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Determine whether to use Absolute vs Relative Paths

 This article is suitable for a Process Mapper
 
Ref: 20041221
Last edited 15th March 2010

Description

When linking from a process map to a document, the link can be relative or absolute and the user needs to specify which is required for each link. There are advantages and disadvantages to both addressing methods, and the purpose of this document is to explain the difference so that a qualified decision can be made.

Definitions

  • Source file – the file containing the link (in our case the Process Navigator .vdx)
  • Target file – the file being linked to (e.g. a Word document, Excel spreadsheet etc)
  • Root – the home directory of a given network drive
  • Absolute path – a complete listing of the directory path required to navigate to the file from the root directory
  • Relative path – a navigation sequence defining where to find a file in respect of its relative position to the source file (where ‘..’ represents moving up a directory)
  • Mapped drive - Mapped drives are assigned a drive letter and essentially this letter can be substituted for the first segment of the absolute path
  • Central repository – A single network location within which all target documents are located. A prerequisite of relative path addressing

For example where the T drive is mapped to Triaster on ServerA and the following directory structure exists:

Target file in Finance within Documents folder.

Source file in Finance within Process Maps folder.

A link from the source file to the target file could be represented by any of:

Relative ..\..\Documents\Finance\Target.doc
Absolute UNC path \\ServerA\Triaster\Documents\Finance\Target.doc
Absolute with drive mapping T:\ Documents\Finance\Target.doc

The Best Approach

Choosing whether to use absolute or relative addressing is not as simple as it sounds as there are a number of factors that need to be taken into account. Fundamentally absolute paths are easier to implement but more susceptible to broken links than relative paths when making use of a central repository.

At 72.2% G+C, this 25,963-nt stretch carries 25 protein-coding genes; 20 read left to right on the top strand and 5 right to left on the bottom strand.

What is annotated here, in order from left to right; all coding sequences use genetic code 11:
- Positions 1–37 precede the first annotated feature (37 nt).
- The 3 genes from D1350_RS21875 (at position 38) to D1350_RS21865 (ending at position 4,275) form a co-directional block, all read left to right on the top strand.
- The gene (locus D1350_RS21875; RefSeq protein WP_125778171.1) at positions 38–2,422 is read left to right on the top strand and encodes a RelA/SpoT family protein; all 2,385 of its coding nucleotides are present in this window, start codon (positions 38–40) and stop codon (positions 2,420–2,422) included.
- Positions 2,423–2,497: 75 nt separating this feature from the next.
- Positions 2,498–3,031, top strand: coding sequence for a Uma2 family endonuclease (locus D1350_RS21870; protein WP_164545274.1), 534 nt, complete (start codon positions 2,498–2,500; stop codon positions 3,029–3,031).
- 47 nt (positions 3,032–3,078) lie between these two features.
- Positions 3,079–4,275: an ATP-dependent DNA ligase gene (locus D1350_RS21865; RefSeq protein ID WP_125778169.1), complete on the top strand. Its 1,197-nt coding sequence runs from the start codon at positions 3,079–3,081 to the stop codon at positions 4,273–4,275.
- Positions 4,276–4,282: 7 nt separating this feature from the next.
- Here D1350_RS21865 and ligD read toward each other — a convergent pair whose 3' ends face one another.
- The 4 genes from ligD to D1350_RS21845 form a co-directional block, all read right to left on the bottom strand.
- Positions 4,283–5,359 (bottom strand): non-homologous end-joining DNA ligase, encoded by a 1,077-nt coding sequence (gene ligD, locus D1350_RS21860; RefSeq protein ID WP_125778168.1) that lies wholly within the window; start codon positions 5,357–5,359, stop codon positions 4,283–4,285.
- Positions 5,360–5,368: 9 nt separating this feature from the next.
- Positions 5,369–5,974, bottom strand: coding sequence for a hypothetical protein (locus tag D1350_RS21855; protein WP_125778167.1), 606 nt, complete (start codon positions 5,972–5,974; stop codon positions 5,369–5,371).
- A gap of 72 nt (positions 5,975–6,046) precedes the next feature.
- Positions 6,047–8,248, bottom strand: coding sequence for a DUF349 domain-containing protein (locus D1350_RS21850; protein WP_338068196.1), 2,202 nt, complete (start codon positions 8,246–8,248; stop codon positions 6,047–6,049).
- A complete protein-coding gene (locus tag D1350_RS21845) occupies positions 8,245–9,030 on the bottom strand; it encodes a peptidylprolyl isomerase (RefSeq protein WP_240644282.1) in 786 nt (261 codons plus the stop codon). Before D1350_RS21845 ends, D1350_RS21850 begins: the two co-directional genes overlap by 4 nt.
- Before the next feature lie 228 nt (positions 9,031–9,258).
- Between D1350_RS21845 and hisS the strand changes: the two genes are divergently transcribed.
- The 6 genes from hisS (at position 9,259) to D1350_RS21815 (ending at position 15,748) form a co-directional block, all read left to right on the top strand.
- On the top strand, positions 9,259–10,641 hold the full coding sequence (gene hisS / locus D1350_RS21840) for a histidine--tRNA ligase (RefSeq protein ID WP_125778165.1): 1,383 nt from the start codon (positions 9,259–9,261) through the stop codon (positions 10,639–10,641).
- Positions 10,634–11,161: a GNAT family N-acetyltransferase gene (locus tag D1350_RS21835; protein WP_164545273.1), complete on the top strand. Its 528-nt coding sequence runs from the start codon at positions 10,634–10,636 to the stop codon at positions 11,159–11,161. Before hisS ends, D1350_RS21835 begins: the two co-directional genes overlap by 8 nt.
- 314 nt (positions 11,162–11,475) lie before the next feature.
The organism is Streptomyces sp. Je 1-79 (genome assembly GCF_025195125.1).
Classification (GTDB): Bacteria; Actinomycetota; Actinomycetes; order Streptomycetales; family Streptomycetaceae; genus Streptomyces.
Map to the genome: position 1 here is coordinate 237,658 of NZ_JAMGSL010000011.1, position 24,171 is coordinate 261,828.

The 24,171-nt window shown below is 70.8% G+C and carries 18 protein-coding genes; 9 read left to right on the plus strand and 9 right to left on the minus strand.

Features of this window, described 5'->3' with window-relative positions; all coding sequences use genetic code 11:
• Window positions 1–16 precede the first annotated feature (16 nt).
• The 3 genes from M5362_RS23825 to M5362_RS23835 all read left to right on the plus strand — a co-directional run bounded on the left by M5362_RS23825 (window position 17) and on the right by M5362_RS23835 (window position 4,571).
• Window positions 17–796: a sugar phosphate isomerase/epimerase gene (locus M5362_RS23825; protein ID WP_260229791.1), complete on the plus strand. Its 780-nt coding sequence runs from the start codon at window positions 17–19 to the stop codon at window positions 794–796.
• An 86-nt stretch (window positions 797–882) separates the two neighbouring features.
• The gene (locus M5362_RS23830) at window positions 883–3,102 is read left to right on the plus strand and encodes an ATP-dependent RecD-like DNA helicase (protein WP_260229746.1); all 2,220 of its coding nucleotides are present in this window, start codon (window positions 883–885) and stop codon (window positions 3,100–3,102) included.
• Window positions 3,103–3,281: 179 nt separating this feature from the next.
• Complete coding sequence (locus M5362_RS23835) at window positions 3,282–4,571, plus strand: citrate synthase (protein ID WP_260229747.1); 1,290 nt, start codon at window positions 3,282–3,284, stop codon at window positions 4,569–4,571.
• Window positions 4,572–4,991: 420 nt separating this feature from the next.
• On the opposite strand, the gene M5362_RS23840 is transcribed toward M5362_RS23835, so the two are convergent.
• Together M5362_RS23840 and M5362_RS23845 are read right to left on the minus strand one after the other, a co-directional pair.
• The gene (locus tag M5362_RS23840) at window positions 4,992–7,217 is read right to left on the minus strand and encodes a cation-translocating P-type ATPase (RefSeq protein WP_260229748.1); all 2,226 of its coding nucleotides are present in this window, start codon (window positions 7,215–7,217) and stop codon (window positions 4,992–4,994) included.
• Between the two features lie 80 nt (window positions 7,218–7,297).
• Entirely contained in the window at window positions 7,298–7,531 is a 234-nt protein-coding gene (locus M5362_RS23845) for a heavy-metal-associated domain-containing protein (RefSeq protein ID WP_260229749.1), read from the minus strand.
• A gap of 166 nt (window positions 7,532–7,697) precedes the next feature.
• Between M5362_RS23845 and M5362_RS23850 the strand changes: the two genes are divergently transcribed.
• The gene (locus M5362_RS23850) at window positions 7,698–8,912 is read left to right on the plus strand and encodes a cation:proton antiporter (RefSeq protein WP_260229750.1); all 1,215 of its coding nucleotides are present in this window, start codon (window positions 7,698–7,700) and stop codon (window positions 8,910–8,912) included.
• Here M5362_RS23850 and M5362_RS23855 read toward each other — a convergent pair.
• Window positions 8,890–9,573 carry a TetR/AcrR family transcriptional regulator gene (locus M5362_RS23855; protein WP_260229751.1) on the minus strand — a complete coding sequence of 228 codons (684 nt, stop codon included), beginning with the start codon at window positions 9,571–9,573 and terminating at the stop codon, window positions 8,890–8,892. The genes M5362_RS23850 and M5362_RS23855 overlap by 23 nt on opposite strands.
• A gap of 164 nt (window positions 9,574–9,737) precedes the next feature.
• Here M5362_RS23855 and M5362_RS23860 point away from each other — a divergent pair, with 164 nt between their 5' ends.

Key things to bear in mind are:

  • In any case renaming the target file will break the link
  • In any case moving the target file will break the link
  • When using relative paths moving the source file without the target file will usually break the link
  • Drive mappings should only be considered where these are consistently implemented throughout the organisation (i.e. where your T drive may be mapped to something different on another PC drive mappings should not be used)

The questions in the table below may help you decide which method is most suitable:

    Yes No
1 Will all the linked documents reside within a central repository on a single network drive? Proceed to 2 Use absolute paths
2 Will the top level maps be located at a consistent depth in the directory structure as they progress from draft to published? Proceed to 3 Use absolute paths
3 Will the central repository be duplicated or shared to have the same relative path from the published html pages as from the Process Navigator files? Use relative paths Use absolute paths

When using absolute paths a supplementary question must be asked:

    Yes No
s Are drive mappings consistent throughout the organisation? Use absolute paths with mapped drives Use absolute UNC paths only

Note that in the majority of cases absolute paths are the more appropriate choice. Relative addressing is more difficult to manage but in conjunction with a central repository makes the entire website more portable. From the table above relative paths are only appropriate where all three questions can be answered with a yes.


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